You all know the stories: the succes of the peer-to-peer networks, the copyright issues that came from that and from the use of samples made easy by all the digitizing equipment. The sometimes horrifying stories concerning the regulating of the Internet; the spying possibilities built in software; the demand for better filtering. Or, on the other hand, the success of Open Source and Linux. You cannot but ask the question - also if you don't understand a lot about computers -: wait a minute, how do we want to work with this, how do we want to organize this world *?
Working in this field, you end up talking and thinking about questions concerning standards, protocols - how are they designed and how should they be designed? How open are the standards and protocols, what do they allow and what not? And since you're not only dealing with the building blocks of your computer and your own little network, but with the protocols that shape or engineer the basic infrastructure of contemporary society, you get to the question: how's the Reality engineered by these protocols, these standards, this software, this infrastructure? What exactly is the connection between protocols and society? How should we conceptualize that interaction?
Cutting edge became clichee
Mediamatic has always been a place to research not only the artistic possibilities of new media, but also the effects of technology on culture, like the new knowledge-dispositions that are made possible by, for instance, the linking structures of the web and the possibilities of programming. This used to take place in a predominantly artistic environment and context; the interest is now directed also to much more politically charged issues.
What Mediamatic has learned in the past ten years is that a jumble of technological things that was pretty cutting edge for some time and that gave one the aura of being on the forefront of things - on the avantgarde side of thing one might say - has become the most general thing, most normal thing, sort of the basis-structure of contemporary society. Cutting edge became clichee. Which doesn't mean that it became less interesting.
Engineering infrastructures and protocols
We did use the word engineering in the title on purpose. Because 'engineering' points to the legacy of the technicians, the programmers, the engineers - the legacy of a kind of 'making' that only interested in the question if things 'work', work technically.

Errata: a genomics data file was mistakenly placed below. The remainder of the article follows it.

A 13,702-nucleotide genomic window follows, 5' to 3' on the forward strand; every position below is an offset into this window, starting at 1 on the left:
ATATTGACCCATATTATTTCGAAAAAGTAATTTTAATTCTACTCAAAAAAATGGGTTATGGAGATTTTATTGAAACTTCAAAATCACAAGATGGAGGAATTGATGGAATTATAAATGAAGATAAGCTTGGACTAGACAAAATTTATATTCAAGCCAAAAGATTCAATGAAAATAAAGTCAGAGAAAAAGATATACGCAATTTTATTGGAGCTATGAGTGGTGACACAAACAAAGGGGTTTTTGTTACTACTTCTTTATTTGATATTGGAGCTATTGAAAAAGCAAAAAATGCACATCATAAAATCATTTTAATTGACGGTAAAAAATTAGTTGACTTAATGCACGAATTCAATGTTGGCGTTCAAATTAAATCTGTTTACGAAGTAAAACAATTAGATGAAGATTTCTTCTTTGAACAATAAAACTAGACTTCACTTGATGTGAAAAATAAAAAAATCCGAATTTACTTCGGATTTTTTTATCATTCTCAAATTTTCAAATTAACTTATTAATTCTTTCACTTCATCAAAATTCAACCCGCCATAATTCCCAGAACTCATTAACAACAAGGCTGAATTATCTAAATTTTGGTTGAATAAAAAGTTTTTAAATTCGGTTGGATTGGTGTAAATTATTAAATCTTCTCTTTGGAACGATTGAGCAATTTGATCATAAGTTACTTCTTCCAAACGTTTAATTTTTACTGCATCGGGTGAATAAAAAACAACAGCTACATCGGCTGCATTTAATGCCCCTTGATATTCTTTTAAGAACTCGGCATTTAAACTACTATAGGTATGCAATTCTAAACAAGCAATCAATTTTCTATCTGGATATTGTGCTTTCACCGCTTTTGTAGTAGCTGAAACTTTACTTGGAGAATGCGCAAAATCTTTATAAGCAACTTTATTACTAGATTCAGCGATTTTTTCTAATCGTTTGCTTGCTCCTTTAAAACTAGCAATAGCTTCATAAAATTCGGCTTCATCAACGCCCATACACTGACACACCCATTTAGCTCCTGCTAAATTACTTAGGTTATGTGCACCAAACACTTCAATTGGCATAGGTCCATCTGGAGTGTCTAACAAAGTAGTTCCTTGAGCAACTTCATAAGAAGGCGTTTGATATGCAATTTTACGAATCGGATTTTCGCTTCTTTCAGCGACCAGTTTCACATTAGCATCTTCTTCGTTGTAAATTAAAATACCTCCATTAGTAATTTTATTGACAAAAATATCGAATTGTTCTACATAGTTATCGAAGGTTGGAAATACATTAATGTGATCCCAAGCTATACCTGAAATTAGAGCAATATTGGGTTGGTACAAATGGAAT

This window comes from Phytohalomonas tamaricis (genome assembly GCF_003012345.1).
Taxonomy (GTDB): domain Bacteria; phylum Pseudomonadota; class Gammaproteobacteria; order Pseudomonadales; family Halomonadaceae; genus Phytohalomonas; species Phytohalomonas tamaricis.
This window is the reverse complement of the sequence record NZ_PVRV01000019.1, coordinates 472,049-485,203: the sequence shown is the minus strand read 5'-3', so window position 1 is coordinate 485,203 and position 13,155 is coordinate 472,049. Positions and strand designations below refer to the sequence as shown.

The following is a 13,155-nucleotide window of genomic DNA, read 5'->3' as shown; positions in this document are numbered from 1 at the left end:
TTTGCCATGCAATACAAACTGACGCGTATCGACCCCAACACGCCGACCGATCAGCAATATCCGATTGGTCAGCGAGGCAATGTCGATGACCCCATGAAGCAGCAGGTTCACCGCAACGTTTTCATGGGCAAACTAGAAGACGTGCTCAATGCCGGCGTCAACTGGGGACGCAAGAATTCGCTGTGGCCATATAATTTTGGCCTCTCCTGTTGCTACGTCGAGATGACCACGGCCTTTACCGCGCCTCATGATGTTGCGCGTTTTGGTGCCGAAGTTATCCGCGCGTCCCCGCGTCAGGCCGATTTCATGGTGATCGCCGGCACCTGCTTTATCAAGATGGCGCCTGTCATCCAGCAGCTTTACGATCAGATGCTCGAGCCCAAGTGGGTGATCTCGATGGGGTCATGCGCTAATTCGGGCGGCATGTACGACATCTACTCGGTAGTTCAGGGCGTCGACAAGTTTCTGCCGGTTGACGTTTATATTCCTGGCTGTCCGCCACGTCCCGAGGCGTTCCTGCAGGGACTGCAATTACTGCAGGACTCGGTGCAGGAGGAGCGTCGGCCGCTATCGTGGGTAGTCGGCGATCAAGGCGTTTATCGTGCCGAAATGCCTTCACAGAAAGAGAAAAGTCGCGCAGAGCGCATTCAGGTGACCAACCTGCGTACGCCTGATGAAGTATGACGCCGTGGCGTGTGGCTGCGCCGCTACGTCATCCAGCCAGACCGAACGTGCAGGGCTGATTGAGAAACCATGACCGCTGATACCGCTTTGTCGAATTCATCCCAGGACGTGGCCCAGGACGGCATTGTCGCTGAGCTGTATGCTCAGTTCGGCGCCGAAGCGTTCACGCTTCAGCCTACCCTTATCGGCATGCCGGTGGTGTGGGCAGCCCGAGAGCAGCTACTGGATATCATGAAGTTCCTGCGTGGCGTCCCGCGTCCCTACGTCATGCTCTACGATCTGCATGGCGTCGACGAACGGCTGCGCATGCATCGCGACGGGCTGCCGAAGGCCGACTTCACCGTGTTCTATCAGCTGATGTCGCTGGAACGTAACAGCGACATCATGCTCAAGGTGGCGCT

You could say we live in a society in which the 'engineering'-idea is dominant. You can see this also in the dominant conception of communication, namely as a procedure for getting the message across as optimal as possible. Art, one could say, or human interaction, is quite a different kind, or richer? kind of communication.
Our interest in the metaphor Reality Engineering was also spawned by Paul Edwards' book Closed World - a cultural & technological history of computers & computernetworks. What we thought up on infrastructure and protocols, mostly derives from his books and articles.
This is Edwards definition of infrastructure:
(1) an underlying base or foundation, especially for an organization or a system, and
(2) the basic facilities, services, and installations needed for the functioning of a community or society, such as transportation and communications systems, water and power lines, and public institutions including schools, post offices, and prisons.
Edwards rightly states that computers have become the control, information storage, and information processing technology of choice in many other, pre-existing infrastructures. Indeed, it is difficult to imagine how such fundamental systems as telecommunications, electric power networks, banking, stock markets, air traffic control, or government could function if all computers were suddenly to vanish from the face of the earth. This is our clichee.
Computers have become, as it were, the infrastructure of our infrastructures. As such, they exhibit properties different from those of more traditional infrastructures, which might be characterized as large technological systems.
This is again Edwards, now on protocols: The basis for this massive interconnectivity is a set of protocols, or software and hardware standards, developed over three decades by an anarchical but surprisingly effective community of hackers and computer professionals. By analogy to Hughes' 'system builders,' we might call these people 'protocol builders.' Whereas the network builders who preceded them worked to ensure interconvertibility of data and programs within networks of heterogeneous computer systems, the protocol builders went one step further, creating techniques for exchanges among heterogeneous networks.
Protocols, can be seen as the bits of technology that regulate; in a broader sense, they are formulas, or formats for interaction, including social interaction. We will talk about these protocols that make possible our society. And since, as we all know, the Internet and computernetworks are connected to all parts of our society, the protocols - either software, hardware or sets of social rules - of the Internet seem to engineer our reality.
This sounds suspiciously like technological determinism. Technology determining society, technology determining humans. Engineers engineering protocols that make technology work that engineers humans. Would this really be the case? Shouldn't we learn the right lesson from all the philosophy of technology, that often shows so rightly that human and non-human actors, society and technology reciprocally construct each other? Because we're talking socio-technological systems - aren't we?
What we hope to do at this symposium, is, for instance, ask the questions that engineers do not ask; ask what is left out by science, what artist are unaware of. What we will now try to do is letting the different fields have their say, let them meet, and see what comes out of that.